It looks like society is going back to folding and unfolding its phones, which is pretty hilarious to think about.
Following Royole's debut of the foldable smartphone FlexPai, Samsung has debuted its own special tech for an upcoming folding phone. The tech giant had been teasing a smartphone for some time, but today we finally got our first peek at it. Samsung's calling its new foldable phone prototype the Infinity Flex Display, and the smartphone manufacturer showed it off today during its developer conference, which you can see all of below.
The device that was on display folded out into what looked like a full-sized miniature tablet, and folded back in to really drive home the point of the revolutionary tech we were seeing. The cover display is a phone, and the tablet is a 7.3-inch tablet display. According to Samsung, you can run three apps simultaneously on the prototype phone, and the units are going to start going into mass production in just a few months, to hear Samsung's Justin Denison, SVP of mobile marketing, tell it.
Unfortunately, we don't have a real timeframe for when we'll actually be able to get our hands on something other than a prototype or concept device, as intriguing as the folding phone looks from afar.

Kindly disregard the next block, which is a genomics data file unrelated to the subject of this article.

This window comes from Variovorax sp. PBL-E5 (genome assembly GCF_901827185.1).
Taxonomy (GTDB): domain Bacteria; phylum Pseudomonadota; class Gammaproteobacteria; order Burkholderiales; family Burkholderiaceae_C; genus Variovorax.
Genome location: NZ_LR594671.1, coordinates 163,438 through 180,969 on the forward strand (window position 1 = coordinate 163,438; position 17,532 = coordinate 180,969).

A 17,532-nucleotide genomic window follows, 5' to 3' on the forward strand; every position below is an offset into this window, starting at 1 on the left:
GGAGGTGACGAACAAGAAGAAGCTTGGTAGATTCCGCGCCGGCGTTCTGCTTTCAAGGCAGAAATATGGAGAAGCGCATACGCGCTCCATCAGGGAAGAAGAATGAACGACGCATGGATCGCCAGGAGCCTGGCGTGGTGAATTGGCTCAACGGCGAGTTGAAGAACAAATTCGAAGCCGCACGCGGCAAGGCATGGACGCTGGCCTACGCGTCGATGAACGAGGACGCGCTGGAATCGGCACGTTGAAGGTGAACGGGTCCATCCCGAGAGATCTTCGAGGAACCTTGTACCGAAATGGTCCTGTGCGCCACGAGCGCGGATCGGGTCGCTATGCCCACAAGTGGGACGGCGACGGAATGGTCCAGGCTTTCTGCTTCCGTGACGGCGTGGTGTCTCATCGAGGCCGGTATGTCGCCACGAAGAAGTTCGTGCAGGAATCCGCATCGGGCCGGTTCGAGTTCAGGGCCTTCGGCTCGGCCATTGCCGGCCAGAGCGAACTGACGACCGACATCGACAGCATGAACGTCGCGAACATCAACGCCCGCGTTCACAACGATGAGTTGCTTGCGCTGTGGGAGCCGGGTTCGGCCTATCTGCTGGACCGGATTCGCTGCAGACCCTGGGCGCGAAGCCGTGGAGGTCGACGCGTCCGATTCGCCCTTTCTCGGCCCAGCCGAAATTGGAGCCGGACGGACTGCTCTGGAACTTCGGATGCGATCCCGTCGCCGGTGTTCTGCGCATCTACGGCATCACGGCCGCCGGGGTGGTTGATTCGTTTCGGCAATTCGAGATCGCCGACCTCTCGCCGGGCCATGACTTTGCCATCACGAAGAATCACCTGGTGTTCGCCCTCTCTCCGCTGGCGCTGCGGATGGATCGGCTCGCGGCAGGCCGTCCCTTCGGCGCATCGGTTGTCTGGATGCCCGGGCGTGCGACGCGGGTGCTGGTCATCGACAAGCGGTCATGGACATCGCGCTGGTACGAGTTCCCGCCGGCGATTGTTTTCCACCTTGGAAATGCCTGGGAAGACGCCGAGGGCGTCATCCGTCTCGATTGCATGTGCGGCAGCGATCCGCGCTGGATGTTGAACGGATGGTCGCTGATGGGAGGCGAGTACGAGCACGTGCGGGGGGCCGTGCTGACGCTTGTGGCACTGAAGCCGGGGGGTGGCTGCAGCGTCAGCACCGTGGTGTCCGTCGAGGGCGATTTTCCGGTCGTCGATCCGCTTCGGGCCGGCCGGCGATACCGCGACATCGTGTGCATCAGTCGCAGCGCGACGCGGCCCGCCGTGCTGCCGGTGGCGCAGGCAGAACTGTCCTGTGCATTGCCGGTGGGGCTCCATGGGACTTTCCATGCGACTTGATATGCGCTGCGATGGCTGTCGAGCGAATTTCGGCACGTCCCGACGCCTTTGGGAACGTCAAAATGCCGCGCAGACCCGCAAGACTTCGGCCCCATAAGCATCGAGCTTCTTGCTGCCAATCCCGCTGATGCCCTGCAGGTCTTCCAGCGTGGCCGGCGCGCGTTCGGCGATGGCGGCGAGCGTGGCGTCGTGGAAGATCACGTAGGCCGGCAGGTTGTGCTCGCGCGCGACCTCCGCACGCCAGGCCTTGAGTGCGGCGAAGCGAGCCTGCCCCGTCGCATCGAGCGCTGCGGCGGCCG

Samsung has stated that it's aiming to get the device out sometime in 2019, but we'll see if that actually comes to fruition. Something like this certainly seems as though it needs quite a bit of time in the oven.
Brittany Vincent posted a new article, Samsung debuts foldable Infinity Flex Display prototype phone
I'm impressed that Samsung was able to figure this out. We'll see if it's really ready for the consumer market. The adhesive bit is really important. Only time well tell if they've solved it effectively.
But, I'm hoping that was just an early prototype. It seemed like it was pretty thick. I get that it has to be about the thickness of two S9s, sorta. But, since the unfolded size is pretty big you'd think they could use the space to spread things around, especially the battery. Maybe that's really practical. I guess in reality it's not going to be thinner than a USB-C port when unfolded. So, that's kind of the hard limit. hmm